Vegetarian Cheese-Potato “Meatballs” for Spaghetti Sauce

My granddaughter Clara has tended away from meat for some months now. These cheese-potato “meatballs” are what I developed recently for her and those others in the family who eat some meat but also seek out vegetarian dishes. Using a double batch of the same sauce as for meat meatballs (which was in an earlier blog post on 7/30/2019), but splitting it and cooking the meatballs in the one half of the sauce in another pot, I made a pasta dinner for the crowd with options of beef-pork meatballs or cheese-potato “meatballs” to cover the preferences.

Cheese-potato balls with "trotole" pasta
These are a somewhat firmer variation on potato dumplings or matzo balls, and contain cheese for extra flavor and protein. I poached (cooked) the veggie balls in water before putting them in the prepared sauce.

The recipe for the cheese-potato balls and sauce serves six, enough for a pound of pasta.

Make cheese-potato “meatballs” first:
4 eggs, lightly beaten
1 cup milk or water
2 tablespoons olive oil
1 tablespoon lemon juice or vinegar
1 1/2 cups grated cheddar cheese
1/2 cup grated Parmesan or Romano cheese
2 cups matzo meal (from Kosher or International section of supermarket)
1 cup dry instant mashed potatoes (such as Idahoan, from supermarket)
1/4 cup dry unseasoned breadcrumbs
2 tablespoons grated or finely minced onion
1 medium clove garlic, finely minced or put through press
2 teaspoons salt
1/2 teaspoon baking powder

3/4 teaspoon dry oregano
3/4 teaspoon paprika
1/2 teaspoon black pepper
1/4 teaspoon nutmeg or allspice
Pinch of cayenne

In large bowl, beat eggs and mix in liquid ingredients. Add remaining ingredients and mix then knead well to make a dry dough. Shape and roll into 1-inch balls, moistening hands from time to time, setting the balls on a baking sheet or large platter.

Boil a large pot of water, at least 3 inches deep, and salt it with a tablespoon of salt. Drop the balls into the boiling water. They will sink to the bottom initially then start to float after a few minutes. Stir them gently from time to time. Once they float, reduce heat and simmer them 15 minutes. Lift them out of the water with a slotted spoon.

When sauce is made and still simmering, add the cooked cheese-potato balls and heat a few minutes. Serve over pasta as you would for real meatballs, adding some sauce and sprinkling with grated Parmesan or Romano cheese.

Use a favorite tomato “Marinara” sauce, or the one below:
2 large cloves garlic, minced
1/4 teaspoon whole fennel seeds (optional)
6 tablespoons olive oil
1 large (28-ounce) cans crushed tomatoes (I prefer Hunts or Kroger, among American brands)
1/2 cup water (rinse the tomato can with it before adding it to the tomatoes)
1 tablespoon sugar
1/2 teaspoon salt plus more to taste
1/2 teaspoon paprika
1/4 teaspoon crushed red pepper
Large pinch thyme or oregano
6 fresh basil leaves (optional)

In large wide pot (not cast iron), gently fry garlic and fennel seed, if used, in oil until garlic is softened but not golden. Stir in tomatoes, water and all other ingredients except basil. Bring to a simmer and let cook for 5 minutes. Stir occasionally, scraping bottom of the pan well. Taste and add salt if needed.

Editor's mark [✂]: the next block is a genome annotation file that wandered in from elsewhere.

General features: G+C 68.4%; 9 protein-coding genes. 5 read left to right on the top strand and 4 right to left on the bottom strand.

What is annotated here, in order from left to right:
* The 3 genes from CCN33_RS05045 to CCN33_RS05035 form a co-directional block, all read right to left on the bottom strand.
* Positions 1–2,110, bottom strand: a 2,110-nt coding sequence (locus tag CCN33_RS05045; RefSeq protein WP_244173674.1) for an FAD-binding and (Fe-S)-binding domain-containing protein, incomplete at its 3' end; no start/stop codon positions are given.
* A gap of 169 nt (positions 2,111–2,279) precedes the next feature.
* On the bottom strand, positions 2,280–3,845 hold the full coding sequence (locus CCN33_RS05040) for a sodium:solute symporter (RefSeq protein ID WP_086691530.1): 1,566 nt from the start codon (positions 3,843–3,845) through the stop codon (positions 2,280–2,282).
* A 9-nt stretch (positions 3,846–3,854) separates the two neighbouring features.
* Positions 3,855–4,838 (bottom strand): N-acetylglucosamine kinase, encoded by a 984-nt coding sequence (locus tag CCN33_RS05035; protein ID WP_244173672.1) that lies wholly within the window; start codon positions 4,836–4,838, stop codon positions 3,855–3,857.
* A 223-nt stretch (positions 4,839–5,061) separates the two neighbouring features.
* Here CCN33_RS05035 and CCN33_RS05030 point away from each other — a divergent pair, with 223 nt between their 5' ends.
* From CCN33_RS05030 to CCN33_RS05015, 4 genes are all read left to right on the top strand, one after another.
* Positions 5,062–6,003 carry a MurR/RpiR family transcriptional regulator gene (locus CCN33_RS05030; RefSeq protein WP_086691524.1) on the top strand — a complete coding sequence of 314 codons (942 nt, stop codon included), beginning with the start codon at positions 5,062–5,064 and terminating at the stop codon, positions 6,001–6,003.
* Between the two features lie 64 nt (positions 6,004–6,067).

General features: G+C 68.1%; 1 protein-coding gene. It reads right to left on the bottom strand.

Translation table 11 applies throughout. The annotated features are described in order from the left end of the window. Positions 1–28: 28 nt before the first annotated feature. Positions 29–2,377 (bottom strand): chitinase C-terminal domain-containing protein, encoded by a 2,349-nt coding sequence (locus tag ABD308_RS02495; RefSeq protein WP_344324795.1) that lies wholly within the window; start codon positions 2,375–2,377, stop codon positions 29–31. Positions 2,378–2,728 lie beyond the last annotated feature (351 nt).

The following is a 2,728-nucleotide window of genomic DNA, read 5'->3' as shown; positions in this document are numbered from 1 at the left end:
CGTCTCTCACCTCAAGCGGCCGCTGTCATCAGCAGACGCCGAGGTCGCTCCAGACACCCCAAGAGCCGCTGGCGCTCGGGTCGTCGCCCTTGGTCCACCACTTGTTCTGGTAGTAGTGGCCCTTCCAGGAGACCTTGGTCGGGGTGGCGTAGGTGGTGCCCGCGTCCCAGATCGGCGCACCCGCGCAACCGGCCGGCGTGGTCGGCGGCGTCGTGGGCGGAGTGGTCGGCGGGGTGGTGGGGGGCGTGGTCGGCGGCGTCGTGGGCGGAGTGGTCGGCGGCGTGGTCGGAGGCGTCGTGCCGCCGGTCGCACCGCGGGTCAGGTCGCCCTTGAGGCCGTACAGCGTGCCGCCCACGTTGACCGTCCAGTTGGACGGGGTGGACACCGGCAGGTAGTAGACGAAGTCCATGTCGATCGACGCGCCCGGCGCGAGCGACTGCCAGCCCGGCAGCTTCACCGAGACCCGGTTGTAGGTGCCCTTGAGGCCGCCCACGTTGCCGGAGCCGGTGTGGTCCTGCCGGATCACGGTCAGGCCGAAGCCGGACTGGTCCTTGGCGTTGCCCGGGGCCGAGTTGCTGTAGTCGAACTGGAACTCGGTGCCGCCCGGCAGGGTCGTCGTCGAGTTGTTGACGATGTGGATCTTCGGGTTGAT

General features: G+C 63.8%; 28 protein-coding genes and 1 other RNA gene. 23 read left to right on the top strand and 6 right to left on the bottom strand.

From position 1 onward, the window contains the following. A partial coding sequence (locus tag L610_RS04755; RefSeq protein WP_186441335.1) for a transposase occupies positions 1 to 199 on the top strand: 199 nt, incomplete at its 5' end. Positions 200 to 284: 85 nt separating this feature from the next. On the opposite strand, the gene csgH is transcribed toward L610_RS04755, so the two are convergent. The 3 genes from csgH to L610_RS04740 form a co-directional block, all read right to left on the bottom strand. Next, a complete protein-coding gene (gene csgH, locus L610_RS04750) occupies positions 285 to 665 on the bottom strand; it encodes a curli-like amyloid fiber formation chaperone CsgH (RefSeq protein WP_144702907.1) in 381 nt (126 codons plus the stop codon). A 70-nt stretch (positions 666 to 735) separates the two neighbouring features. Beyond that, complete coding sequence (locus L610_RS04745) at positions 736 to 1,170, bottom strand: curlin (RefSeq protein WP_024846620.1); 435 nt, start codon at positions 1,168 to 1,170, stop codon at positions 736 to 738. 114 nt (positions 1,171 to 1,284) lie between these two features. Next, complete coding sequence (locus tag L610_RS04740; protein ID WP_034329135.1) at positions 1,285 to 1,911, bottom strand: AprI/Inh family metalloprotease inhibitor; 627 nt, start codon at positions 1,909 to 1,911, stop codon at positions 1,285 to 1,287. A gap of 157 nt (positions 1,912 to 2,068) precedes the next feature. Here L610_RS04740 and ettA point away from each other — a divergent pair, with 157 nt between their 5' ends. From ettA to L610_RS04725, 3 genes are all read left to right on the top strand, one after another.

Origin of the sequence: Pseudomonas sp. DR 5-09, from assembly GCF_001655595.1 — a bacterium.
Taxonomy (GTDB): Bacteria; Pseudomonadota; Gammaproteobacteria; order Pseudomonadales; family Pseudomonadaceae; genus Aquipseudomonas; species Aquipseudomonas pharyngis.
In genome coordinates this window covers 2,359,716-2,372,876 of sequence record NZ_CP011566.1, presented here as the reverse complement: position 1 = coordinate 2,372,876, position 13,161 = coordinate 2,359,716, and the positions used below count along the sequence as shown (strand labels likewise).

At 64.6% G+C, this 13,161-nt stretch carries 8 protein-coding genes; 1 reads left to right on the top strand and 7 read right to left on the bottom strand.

Add the cooked, drained cheese-potato balls. Heat to simmering, stirring carefully.
Taste sauce. Add salt if needed. Stir in basil leaves, if used. Remove from heat.


Lima Beans prepared like Greek Fava Beans

This dish, based on a traditional Greek way to prepare fresh fava beans, works extremely well with frozen Fordhook limas, which are available at supermarkets. I’ve compared the limas side by side with true favas, and they come out very close.

Bowl: Nancy Green, Watkinsville, GA
True fava beans are Old World beans common in the Mediterranean, while limas are New World beans (from Peru originally, indicated by their name). Favas are tediously difficult to shell from their pods, need to have the skins individually removed from around the beans, and are limited in season plus expensive. Fordhook style lima beans can be bought frozen relatively inexpensively in the supermarket.

I’ve taught the recipe several times to classes in Athens (GA) that had pretty extensive international experience, and the dish was very popular.

The recipe serves six as a side dish.

3 tablespoons minced onion
3 tablespoons olive oil
1/2 cup water
3/4 teaspoon salt
Large pinch black pepper
1 (12-ounce) bag frozen Fordhook (large) lima beans
1 tablespoon tomato paste or 1 Roma tomato, diced
1 teaspoon lemon juice
1 tablespoon snipped fresh dill (strongly preferred) or minced flat parsley

In cooking pot, gently fry onion in oil until it softens but does not start to brown. Add water, salt and pepper.

When mixture boils, stir in frozen limas. Bring back to a boil, stirring frequently. Then cover pot and simmer, stirring occasionally, until beans become tender, 15 minutes or so.

Add tomato paste or diced tomato, plus a little water if becoming dry. Simmer, covered, stirring occasionally, five minutes. Taste a bean. It should be fairly tender and creamy. If salt is needed, add a little. Add a little water if too dry.

Remove from heat and stir in lemon juice and dill or parsley.

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